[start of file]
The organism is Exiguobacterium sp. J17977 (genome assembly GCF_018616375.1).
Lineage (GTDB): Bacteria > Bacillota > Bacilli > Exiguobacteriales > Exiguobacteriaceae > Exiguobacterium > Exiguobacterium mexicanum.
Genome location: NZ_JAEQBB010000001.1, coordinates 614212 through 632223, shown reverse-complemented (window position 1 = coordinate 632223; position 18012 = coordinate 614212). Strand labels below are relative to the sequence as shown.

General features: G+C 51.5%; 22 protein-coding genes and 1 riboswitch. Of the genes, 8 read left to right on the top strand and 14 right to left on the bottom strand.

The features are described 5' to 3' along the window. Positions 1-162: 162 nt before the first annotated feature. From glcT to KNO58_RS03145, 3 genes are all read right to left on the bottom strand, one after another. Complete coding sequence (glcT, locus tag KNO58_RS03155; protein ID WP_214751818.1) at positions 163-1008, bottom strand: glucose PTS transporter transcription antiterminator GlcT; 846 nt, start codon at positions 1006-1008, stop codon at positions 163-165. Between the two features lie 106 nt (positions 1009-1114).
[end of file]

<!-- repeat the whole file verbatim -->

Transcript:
The organism is Exiguobacterium sp. J17977 (genome assembly GCF_018616375.1).
Lineage (GTDB): Bacteria > Bacillota > Bacilli > Exiguobacteriales > Exiguobacteriaceae > Exiguobacterium > Exiguobacterium mexicanum.
Genome location: NZ_JAEQBB010000001.1, coordinates 614212 through 632223, shown reverse-complemented (window position 1 = coordinate 632223; position 18012 = coordinate 614212). Strand labels below are relative to the sequence as shown.

General features: G+C 51.5%; 22 protein-coding genes and 1 riboswitch. Of the genes, 8 read left to right on the top strand and 14 right to left on the bottom strand.

The features are described 5' to 3' along the window. Positions 1-162: 162 nt before the first annotated feature. From glcT to KNO58_RS03145, 3 genes are all read right to left on the bottom strand, one after another. Complete coding sequence (glcT, locus tag KNO58_RS03155; protein ID WP_214751818.1) at positions 163-1008, bottom strand: glucose PTS transporter transcription antiterminator GlcT; 846 nt, start codon at positions 1006-1008, stop codon at positions 163-165. Between the two features lie 106 nt (positions 1009-1114).